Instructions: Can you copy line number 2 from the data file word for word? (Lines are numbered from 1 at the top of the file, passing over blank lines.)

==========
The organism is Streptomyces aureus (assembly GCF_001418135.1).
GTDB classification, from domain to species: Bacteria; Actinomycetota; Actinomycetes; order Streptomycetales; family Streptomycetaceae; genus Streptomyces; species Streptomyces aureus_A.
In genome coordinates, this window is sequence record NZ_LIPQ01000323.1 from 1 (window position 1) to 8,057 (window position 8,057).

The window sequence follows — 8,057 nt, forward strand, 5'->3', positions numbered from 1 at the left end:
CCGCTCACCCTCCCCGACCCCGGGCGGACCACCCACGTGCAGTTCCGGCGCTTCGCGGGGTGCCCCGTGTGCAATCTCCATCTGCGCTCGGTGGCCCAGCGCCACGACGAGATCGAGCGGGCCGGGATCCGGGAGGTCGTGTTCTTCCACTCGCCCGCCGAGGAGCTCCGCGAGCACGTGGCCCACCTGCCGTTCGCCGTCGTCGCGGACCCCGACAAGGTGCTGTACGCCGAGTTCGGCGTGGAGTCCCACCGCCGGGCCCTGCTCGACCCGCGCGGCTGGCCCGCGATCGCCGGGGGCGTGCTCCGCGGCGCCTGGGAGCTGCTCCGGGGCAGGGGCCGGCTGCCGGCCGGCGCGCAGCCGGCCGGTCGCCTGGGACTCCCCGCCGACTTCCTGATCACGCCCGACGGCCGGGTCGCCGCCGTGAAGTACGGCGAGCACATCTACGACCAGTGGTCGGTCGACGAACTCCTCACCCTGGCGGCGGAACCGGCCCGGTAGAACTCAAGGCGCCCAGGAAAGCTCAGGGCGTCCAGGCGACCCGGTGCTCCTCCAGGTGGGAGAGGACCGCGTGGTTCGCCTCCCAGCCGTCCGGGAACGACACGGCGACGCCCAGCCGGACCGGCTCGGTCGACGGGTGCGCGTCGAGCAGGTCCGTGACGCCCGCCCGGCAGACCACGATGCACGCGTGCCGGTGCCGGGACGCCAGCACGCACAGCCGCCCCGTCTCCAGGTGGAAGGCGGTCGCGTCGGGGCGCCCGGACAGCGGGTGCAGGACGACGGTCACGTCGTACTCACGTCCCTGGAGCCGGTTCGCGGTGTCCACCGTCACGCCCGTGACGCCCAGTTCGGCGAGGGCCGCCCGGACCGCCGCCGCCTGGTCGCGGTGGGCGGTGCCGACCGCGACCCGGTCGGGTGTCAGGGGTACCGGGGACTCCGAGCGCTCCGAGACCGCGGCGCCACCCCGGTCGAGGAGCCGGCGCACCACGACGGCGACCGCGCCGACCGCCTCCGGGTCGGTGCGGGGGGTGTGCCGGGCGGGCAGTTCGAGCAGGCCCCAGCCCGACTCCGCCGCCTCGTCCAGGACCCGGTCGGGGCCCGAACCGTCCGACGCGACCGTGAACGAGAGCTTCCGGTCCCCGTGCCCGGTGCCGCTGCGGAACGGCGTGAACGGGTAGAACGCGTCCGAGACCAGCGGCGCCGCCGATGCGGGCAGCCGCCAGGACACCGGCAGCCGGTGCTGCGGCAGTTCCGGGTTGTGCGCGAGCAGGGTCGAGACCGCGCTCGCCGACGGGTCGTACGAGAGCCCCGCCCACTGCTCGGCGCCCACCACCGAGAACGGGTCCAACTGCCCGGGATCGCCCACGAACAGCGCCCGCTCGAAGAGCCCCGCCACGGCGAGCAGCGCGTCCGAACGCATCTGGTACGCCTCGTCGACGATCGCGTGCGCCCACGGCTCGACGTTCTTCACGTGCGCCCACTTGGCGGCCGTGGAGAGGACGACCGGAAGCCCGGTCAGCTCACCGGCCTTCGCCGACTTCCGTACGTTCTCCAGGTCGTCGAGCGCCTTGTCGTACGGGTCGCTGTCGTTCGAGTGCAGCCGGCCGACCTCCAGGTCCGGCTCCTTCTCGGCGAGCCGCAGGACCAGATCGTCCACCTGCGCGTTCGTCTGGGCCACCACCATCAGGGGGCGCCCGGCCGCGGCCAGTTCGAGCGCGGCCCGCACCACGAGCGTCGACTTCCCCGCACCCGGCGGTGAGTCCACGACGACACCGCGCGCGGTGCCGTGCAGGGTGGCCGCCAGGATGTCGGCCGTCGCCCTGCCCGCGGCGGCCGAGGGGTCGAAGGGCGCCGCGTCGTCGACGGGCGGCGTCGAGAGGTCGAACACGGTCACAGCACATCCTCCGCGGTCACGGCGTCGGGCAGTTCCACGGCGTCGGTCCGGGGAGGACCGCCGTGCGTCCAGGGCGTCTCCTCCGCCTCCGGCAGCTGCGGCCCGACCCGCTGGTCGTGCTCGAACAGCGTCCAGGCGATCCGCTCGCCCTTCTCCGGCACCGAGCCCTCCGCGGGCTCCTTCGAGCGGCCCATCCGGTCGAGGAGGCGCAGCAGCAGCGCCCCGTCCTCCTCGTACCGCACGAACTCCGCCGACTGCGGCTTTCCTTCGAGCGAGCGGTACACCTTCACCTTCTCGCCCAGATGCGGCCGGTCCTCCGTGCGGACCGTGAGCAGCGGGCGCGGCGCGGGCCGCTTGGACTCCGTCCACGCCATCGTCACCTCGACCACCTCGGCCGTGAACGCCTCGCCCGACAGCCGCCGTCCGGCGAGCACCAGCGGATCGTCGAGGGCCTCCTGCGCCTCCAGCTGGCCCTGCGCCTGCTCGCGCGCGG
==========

GTDB classification, from domain to species: Bacteria; Actinomycetota; Actinomycetes; order Streptomycetales; family Streptomycetaceae; genus Streptomyces; species Streptomyces aureus_A.